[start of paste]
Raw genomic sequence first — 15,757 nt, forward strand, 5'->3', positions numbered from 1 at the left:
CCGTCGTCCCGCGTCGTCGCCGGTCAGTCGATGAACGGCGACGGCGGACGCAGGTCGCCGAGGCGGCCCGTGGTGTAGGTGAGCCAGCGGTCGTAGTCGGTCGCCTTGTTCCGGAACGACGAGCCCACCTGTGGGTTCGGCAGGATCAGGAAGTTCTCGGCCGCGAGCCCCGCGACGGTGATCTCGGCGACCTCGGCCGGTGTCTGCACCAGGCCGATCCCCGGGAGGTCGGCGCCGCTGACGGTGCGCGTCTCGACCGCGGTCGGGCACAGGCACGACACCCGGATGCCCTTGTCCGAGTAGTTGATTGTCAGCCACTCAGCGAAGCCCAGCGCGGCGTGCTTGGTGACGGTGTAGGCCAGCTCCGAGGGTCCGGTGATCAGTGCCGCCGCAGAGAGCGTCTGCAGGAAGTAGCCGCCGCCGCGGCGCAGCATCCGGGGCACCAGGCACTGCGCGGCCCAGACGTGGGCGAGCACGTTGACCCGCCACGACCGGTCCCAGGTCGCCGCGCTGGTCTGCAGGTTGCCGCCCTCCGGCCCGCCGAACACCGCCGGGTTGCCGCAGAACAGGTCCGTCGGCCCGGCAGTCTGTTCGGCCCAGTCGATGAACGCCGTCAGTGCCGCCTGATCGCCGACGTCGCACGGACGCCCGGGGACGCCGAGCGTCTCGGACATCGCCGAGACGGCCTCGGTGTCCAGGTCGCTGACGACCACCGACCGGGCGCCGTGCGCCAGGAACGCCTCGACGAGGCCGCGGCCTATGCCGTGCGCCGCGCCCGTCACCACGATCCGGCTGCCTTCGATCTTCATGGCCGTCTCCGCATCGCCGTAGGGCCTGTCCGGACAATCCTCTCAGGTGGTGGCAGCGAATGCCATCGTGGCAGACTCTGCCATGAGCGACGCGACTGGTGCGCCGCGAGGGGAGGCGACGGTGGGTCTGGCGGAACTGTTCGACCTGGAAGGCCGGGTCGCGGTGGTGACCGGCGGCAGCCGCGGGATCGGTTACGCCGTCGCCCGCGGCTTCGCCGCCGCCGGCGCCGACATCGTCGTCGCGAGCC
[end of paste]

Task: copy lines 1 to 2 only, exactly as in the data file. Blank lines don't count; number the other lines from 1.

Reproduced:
Raw genomic sequence first — 15,757 nt, forward strand, 5'->3', positions numbered from 1 at the left:
CCGTCGTCCCGCGTCGTCGCCGGTCAGTCGATGAACGGCGACGGCGGACGCAGGTCGCCGAGGCGGCCCGTGGTGTAGGTGAGCCAGCGGTCGTAGTCGGTCGCCTTGTTCCGGAACGACGAGCCCACCTGTGGGTTCGGCAGGATCAGGAAGTTCTCGGCCGCGAGCCCCGCGACGGTGATCTCGGCGACCTCGGCCGGTGTCTGCACCAGGCCGATCCCCGGGAGGTCGGCGCCGCTGACGGTGCGCGTCTCGACCGCGGTCGGGCACAGGCACGACACCCGGATGCCCTTGTCCGAGTAGTTGATTGTCAGCCACTCAGCGAAGCCCAGCGCGGCGTGCTTGGTGACGGTGTAGGCCAGCTCCGAGGGTCCGGTGATCAGTGCCGCCGCAGAGAGCGTCTGCAGGAAGTAGCCGCCGCCGCGGCGCAGCATCCGGGGCACCAGGCACTGCGCGGCCCAGACGTGGGCGAGCACGTTGACCCGCCACGACCGGTCCCAGGTCGCCGCGCTGGTCTGCAGGTTGCCGCCCTCCGGCCCGCCGAACACCGCCGGGTTGCCGCAGAACAGGTCCGTCGGCCCGGCAGTCTGTTCGGCCCAGTCGATGAACGCCGTCAGTGCCGCCTGATCGCCGACGTCGCACGGACGCCCGGGGACGCCGAGCGTCTCGGACATCGCCGAGACGGCCTCGGTGTCCAGGTCGCTGACGACCACCGACCGGGCGCCGTGCGCCAGGAACGCCTCGACGAGGCCGCGGCCTATGCCGTGCGCCGCGCCCGTCACCACGATCCGGCTGCCTTCGATCTTCATGGCCGTCTCCGCATCGCCGTAGGGCCTGTCCGGACAATCCTCTCAGGTGGTGGCAGCGAATGCCATCGTGGCAGACTCTGCCATGAGCGACGCGACTGGTGCGCCGCGAGGGGAGGCGACGGTGGGTCTGGCGGAACTGTTCGACCTGGAAGGCCGGGTCGCGGTGGTGACCGGCGGCAGCCGCGGGATCGGTTACGCCGTCGCCCGCGGCTTCGCCGCCGCCGGCGCCGACATCGTCGTCGCGAGCC